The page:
Multimedia library >> Publications >> Food Safety Focus Print Friendly
 



Food Safety Focus (21st Issue, April 2008) – Incident in Focus

The Troublemaker in Gravies:
Clostridium perfringens and Food Poisoning

Reported by Dr. Ken CHONG, Scientific Officer,
Risk Assessment Section, Centre for Food Safety

Background

On 20 March 2008 , the Centre for Food Safety (CFS) released the latest food surveillance results. A sample of curry chicken with rice was detected with 100 000 per gram of Clostridium perfringens which was 10 times the relevant criterion stated in the Microbiological Guidelines for Ready-to-eat Food. The CFS has warned the food premise concerned for selling food product containing unacceptable level of pathogen which could pose risk to consumers’ health. In this article, we shall focus on this particular pathogen.

Illustration: Curry chicken with rice

Features of Clostridium perfringens

Clostridium perfringens is widely distributed in the environment and frequently found in intestines of both humans and animals, hence is likely to be present in foods of animal origin and vegetables exposed to soil, dust or faecal material. The organism is not uncommonly found in food, particularly gravies. Food containing less than 10 000 organisms per gram does not usually cause illness.

The organism is a spore-forming bacterium, which is able to form heat resistant spores under unfavourable condition, e.g. limited nutrient availability. Although the bacterium is an anaerobe, which grows in the absence of oxygen, it can tolerate low oxygen level for some time. The organism is characterised by their high optimum growth temperature, around 43°C–45°C, but unable to grow at temperature lower than 12°C. It can double its number as fast as every 7.1 minutes under optimum growth conditions, probably with the fastest growth rate among all foodborne bacteria.


Spore:
A spore is a thick-walled structure formed under adverse conditions. It is resistant to heat, cold and chemical and is capable of becoming a vegetative cell (growing cell) under favourable conditions.

Occurrence of Infection

Food poisoning caused by Clostridium perfringens is usually associated with inadequately cooked foods and cooked foods that are cooled for prolonged period or stored under sub-optimal temperature. Heat of cooking can activate the germination of spores which survive in anaerobic conditions like inside internal cavities, rolls of meat, stuffed poultry, or gravies. The organism can then multiply in the area where oxygen level is low; cooling of food at ambient temperature for a long period allows rapid multiplication of the bacterium. Intake of the food containing large number of the organisms allows sufficient amount to survive the passage through stomach, which subsequently form spores accompanied with toxin in the intestine. Hence, foods prepared in bulk, especially cooked meat and poultry dishes, and stored at ambient temperatures with a long cooling period after cooking are at high risk.

Infective dose (number of organisms required to make individuals ill) of Clostridium perfringens has been suggested by U.S. Food and Drug Administration to be more than 100 million cells, which means taking around 1 kilogram of the sample of rice with curry chicken (100 000 cells per gram) could cause illness. However, infective dose also depends on the strains of organism and the individual’s health and other conditions. Lower dosage may also cause illness.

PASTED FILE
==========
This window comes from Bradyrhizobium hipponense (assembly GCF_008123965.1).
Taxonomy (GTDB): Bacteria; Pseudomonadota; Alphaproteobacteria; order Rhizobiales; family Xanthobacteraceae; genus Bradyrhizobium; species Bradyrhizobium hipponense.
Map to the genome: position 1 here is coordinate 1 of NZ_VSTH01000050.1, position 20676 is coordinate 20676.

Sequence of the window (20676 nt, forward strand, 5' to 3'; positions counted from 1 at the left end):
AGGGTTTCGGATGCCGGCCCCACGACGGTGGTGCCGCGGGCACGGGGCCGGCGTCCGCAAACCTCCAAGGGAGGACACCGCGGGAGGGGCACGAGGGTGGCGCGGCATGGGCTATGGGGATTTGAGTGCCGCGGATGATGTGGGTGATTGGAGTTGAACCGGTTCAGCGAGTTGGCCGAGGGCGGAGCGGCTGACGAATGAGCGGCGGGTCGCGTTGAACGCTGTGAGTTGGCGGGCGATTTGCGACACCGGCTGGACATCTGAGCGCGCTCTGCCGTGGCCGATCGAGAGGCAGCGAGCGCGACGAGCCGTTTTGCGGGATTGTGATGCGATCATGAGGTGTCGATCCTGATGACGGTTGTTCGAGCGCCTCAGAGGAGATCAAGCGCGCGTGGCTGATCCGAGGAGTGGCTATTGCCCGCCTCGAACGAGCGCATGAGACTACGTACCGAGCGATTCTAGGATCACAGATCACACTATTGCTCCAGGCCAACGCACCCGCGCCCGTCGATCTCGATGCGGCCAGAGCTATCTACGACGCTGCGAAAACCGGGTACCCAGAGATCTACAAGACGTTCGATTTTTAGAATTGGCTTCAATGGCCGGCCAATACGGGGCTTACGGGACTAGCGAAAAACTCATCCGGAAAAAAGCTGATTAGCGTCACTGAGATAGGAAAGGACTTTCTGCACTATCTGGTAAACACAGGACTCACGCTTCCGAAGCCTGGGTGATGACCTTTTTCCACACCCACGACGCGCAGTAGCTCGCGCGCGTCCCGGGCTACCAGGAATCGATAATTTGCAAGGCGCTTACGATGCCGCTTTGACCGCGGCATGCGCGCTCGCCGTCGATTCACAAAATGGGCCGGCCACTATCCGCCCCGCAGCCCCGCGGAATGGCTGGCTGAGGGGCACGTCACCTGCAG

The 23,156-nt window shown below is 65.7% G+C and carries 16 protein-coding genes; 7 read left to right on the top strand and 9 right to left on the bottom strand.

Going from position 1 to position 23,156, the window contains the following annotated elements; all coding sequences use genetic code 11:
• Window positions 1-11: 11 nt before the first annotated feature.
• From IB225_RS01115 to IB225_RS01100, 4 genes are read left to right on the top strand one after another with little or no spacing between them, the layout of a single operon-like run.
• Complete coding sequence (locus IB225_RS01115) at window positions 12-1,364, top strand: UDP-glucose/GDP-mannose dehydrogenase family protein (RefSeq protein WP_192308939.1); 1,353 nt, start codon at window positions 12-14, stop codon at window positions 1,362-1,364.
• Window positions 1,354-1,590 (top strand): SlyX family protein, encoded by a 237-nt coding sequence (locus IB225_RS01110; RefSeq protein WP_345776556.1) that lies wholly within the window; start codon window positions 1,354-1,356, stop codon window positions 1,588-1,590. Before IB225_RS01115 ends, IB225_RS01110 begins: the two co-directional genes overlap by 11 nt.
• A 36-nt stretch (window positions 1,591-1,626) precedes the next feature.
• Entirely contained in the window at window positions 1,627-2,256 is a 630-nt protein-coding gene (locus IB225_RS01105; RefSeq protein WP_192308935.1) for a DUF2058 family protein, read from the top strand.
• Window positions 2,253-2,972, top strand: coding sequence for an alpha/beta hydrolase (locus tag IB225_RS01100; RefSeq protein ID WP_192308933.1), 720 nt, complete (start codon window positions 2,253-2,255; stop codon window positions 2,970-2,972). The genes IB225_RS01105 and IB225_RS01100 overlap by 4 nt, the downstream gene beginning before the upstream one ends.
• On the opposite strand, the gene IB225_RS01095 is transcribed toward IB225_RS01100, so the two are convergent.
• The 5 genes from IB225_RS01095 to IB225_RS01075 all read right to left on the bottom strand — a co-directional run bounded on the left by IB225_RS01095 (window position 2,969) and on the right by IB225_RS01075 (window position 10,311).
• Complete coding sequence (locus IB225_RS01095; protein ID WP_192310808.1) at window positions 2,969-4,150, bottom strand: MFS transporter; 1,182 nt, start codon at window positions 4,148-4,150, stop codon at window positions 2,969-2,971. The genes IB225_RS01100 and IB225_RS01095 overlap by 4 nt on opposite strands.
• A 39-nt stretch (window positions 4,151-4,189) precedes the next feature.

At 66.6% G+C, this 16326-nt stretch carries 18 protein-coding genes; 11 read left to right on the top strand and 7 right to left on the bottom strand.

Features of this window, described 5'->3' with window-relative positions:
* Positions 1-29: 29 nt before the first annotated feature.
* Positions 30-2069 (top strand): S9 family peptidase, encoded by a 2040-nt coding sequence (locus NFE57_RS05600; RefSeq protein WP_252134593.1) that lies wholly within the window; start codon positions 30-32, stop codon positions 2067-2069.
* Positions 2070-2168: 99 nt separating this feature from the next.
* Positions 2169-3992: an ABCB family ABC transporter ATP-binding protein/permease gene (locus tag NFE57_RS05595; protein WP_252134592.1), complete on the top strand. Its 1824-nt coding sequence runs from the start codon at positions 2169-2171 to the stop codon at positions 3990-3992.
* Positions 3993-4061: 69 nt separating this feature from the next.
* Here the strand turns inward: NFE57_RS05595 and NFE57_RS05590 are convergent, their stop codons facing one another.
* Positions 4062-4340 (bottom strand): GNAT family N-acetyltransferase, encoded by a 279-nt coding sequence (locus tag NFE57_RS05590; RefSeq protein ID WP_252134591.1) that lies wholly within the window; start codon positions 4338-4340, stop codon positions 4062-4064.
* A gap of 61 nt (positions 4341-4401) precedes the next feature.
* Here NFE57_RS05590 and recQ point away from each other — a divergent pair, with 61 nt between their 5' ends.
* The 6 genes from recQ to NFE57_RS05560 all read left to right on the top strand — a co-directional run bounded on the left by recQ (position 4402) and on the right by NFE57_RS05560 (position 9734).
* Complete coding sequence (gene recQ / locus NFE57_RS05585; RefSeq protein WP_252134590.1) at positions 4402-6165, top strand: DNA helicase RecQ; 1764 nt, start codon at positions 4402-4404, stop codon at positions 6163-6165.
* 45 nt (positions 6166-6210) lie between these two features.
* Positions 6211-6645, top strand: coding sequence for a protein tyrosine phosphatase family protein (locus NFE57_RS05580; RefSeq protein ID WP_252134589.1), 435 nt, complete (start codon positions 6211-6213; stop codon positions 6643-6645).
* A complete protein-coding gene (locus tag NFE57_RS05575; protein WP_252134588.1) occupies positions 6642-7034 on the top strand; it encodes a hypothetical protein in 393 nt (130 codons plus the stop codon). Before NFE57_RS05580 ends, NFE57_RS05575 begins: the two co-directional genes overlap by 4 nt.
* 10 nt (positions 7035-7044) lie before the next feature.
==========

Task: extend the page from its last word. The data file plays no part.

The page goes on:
Clostridium perfringens
food poisoning:

  • Symptoms: Intense abdominal pain and acute diarrhoea
  • Usual onset time is 10–12 hours
  • Recovery is usually within 24–48 hours
  • Less severe symptoms may persist in some individuals
  • Fatal diseases are rare, but prolonged and severe symptoms are more likely to appear in debilitated or elderly persons.

In Hong Kong , from 2005 to 2007, there were 26, 49 and 17 food poisoning outbreaks reported to the Centre for Health Protection which were associated with Clostridium perfringens, affecting 280, 263 and 72 persons respectively. Such food poisoning outbreaks were associated with beef, pork and chicken. On the other hand, unsatisfactory levels of Clostridium perfringens were mainly found in mixed dishes, rice and noodle dishes, congee and dim sum as revealed in past food surveillance data.

Advice to Trade

  • Cook food thoroughly and serve cooked food as soon as possible, or keep the food at 60°C or above if it is not consumed immediately.
  • Pre-cooked food subjected to cold storage should be cooled from 60°C to 20°C within 2 hours; and from 20°C to 4°C inside a chiller within the next 4 hours.
  • Reduce the cooling time of cooked food, for example, by dividing into small portions, placing in shallow containers and/or placing in ice bath.
  • Reheat cooked food thoroughly till the core temperature reaches at least 75°C or bring it to a boil.

Advice to Consumers

  • Avoid storage of food at ambient temperature for more than two hours.
  • Discard leftovers or otherwise store them properly in the refrigerator at 4°C or below.
  • Reheat leftovers thoroughly, till the core temperature reaches at least 75°C or bring them to a boil before consumption.


Key Points to Note:

  1. Clostridium perfringens is spore-forming and grows without oxygen.
  2. Gravies held at room temperature for prolonged period provide favourable conditions for its growth.
  3. Pre-cooked or leftover foods should be stored and reheated properly before consumption.
Back  Back to Top
 
copyright logo | Important notices Last Revision Date :17-04-2008